There are many who would argue that this part also applies explicitly to the Jews and their Babylonian captivity, but as we see from verses 19 to 26, God mentions all the peoples whom He will judge, and many of these peoples no longer dominated the world at that time, so the text itself implies something more.

Since 1844, God’s judgment has been going on in heaven, and when this is done, Jesus will return to read aloud and execute judgment on His faithful people. For as Peter says for the time [is come] that judgment must begin at the house of God. The wicked will die at Jesus’ return, but their final judgment will not be read and executed until after a thousand years when the New Jerusalem comes down from heaven with the Father, the Son and the Holy Spirit with the holy angels and great multitude of saved. We then see that the type that was given in connection with the captivity of the Jews and the return from Babylon is fulfilled for God’s remnant in the end times by the antitype following exactly the same pattern as the type.

God’s people are literally being taken prisoner in modern-day Babylon. God has told His end-time people that He will deliver them from their captivity and bring them home. This happens when Jesus returns to redeem His faithful people. But before that, an investigative judgment will be given in heaven, and it is primarily against those who call themselves Christians, or God’s people. When Jesus returns, all the dead in Christ will be resurrected, and together with the little faithful remnant that lives in the end times, they will be taken to the promised land, the heavenly Canaan. After a thousand years, the wicked will receive their final judgment.

Jeremiah chapter 28:

Verses 1-17; God will judge false prophets.

False prophets are a phenomenon that has existed since time immemorial, and they will be with us until Jesus comes again. In Deuteronomy 18,15-22, we are warned against false prophets, and God pronounces judgment on them. Jeremiah 23,9-40 also focuses on false prophets, and here it is said that they are even in the house of God. In Matthew Jesus warns of false prophets (7,15; 24,11.24), Paul and Barnabas met a false prophet on the island of Paphos (Acts 13,6), Peter tells us that false prophets appeared among the people (2 Peter 2, 1), John says that many false prophets have gone out into the world (1 John 4,1) and finally in Revelation we find false prophets mentioned in connection with the church at the end of this world history (Revelation 16,13; 19,20; 20,10).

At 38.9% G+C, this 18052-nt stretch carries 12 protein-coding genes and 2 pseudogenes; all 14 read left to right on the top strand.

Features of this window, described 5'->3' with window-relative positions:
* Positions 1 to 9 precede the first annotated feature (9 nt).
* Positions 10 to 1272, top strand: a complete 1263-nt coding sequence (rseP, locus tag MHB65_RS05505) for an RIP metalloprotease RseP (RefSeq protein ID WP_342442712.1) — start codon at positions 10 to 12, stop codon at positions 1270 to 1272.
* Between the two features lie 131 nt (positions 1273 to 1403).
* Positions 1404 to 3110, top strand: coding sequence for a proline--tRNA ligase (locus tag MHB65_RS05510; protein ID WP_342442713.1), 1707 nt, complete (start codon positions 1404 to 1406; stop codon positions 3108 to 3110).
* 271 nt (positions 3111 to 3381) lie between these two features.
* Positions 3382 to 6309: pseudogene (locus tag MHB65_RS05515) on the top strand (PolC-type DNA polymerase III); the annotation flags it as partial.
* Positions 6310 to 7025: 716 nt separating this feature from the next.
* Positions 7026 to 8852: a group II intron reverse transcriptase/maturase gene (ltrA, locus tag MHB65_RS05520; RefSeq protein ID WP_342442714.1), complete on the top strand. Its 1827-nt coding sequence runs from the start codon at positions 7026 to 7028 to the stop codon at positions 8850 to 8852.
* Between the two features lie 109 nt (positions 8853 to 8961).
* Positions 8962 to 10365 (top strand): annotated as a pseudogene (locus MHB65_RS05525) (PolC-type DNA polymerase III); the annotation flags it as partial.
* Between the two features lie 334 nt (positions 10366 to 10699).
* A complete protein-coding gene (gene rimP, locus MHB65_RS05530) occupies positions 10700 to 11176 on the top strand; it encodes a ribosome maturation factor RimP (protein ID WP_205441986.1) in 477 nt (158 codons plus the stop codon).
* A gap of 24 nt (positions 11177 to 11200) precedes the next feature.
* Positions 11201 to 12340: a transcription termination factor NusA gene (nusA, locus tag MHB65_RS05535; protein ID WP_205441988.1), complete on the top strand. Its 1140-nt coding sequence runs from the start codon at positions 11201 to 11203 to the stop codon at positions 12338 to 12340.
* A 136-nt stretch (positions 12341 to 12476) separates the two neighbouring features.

In this chapter, Jeremiah 28, two different prophets are set against each other, Jeremiah and Hananiah. Jeremiah was chosen by God to rebuke the king and the people of Judea, to warn them of the destruction that was coming from the north and ask both people and king to turn to the Lord. Jeremiah 1,5 tells us when God chose Jeremiah: Before I formed thee in the belly I knew thee; and before thou camest forth out of the womb I sanctified thee, [and] I ordained thee a prophet unto the nations.

Hananiah was probably a product of one of the many prophetic schools that existed at that time and had gained access to the court around the king. Hananiah prophesied what the king wanted to hear, and that was that God would break the yoke of Nebuchadnezzar within two years. History tells us that Hananiah was a false prophet. When some prophesied in the name of God without being chosen by God for this work, there was always a judgment. Hananiah died the same year he prophesied what the king wanted to hear – what itched in his ear.

Shemaiah the Neclamite and all his seed were cut off from the people because he prophesied (preached) apostasy from the Lord: Therefore thus saith the LORD; Behold, I will punish Shemaiah the Nehelamite, and his seed: he shall not have a man to dwell among this people; neither shall he behold the good that I will do for my people, saith the LORD; because he hath taught rebellion against the LORD., Jeremiah 29,32

Even in our day there are false prophets, but they are not punished with immediate death as in the time of Jeremiah. In Revelation 19,20 we find the false prophet mentioned. Here, the false prophet is an image of the fallen church, those who ally with Rome, churches or individuals in all denominations who prophesy out of self-interest will, even if they live long and are well and prosper in earthly life, they will finally face the second death.

Jeremiah chapter 29:

Verses 15-32; Judgment of the unfaithful.

This passage in Jeremiah, chapters 28 and 29, is from the time Zedekiah reigned in Judea. Zedekiah reigned from 597 to 586. 597 was the second time Nebuchadnezzar besieged Jerusalem and 586 was the year when the Babylonian soldiers destroyed Jerusalem and the temple. It should not have come as a surprise to God’s people neither what happened to Israel (Samaria – the ten-tribe kingdom) or to Judah when Moses told the people that this could happen if they fell from God and began to worship foreign gods, when they stood just outside the borders of Canaan 800 years earlier. We can read about this in Deuteronomy 28,15-68. But Israel had no more than crossed the Jordan and entered the Promised Land before the apostasy began, and it went in waves for over 800 years before God had to punish his people.